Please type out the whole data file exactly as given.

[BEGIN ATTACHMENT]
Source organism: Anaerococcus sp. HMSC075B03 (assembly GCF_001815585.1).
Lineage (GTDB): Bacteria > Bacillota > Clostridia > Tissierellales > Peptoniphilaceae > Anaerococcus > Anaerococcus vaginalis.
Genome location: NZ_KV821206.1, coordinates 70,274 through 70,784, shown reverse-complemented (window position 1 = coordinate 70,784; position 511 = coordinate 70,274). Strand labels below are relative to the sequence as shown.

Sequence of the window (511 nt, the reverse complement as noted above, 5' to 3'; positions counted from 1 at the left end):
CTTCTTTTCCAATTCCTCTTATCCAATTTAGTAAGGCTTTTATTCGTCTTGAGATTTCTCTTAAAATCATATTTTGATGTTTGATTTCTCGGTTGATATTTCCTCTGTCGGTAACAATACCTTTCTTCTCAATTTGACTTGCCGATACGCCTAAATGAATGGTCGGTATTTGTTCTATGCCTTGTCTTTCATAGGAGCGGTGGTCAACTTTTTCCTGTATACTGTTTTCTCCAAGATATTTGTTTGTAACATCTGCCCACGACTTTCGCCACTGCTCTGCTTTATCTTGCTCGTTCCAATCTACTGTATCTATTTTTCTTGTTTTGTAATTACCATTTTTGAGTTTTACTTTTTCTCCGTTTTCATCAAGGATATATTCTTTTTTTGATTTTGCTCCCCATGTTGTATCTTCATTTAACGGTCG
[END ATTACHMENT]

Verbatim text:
Source organism: Anaerococcus sp. HMSC075B03 (assembly GCF_001815585.1).
Lineage (GTDB): Bacteria > Bacillota > Clostridia > Tissierellales > Peptoniphilaceae > Anaerococcus > Anaerococcus vaginalis.
Genome location: NZ_KV821206.1, coordinates 70,274 through 70,784, shown reverse-complemented (window position 1 = coordinate 70,784; position 511 = coordinate 70,274). Strand labels below are relative to the sequence as shown.

Sequence of the window (511 nt, the reverse complement as noted above, 5' to 3'; positions counted from 1 at the left end):
CTTCTTTTCCAATTCCTCTTATCCAATTTAGTAAGGCTTTTATTCGTCTTGAGATTTCTCTTAAAATCATATTTTGATGTTTGATTTCTCGGTTGATATTTCCTCTGTCGGTAACAATACCTTTCTTCTCAATTTGACTTGCCGATACGCCTAAATGAATGGTCGGTATTTGTTCTATGCCTTGTCTTTCATAGGAGCGGTGGTCAACTTTTTCCTGTATACTGTTTTCTCCAAGATATTTGTTTGTAACATCTGCCCACGACTTTCGCCACTGCTCTGCTTTATCTTGCTCGTTCCAATCTACTGTATCTATTTTTCTTGTTTTGTAATTACCATTTTTGAGTTTTACTTTTTCTCCGTTTTCATCAAGGATATATTCTTTTTTTGATTTTGCTCCCCATGTTGTATCTTCATTTAACGGTCG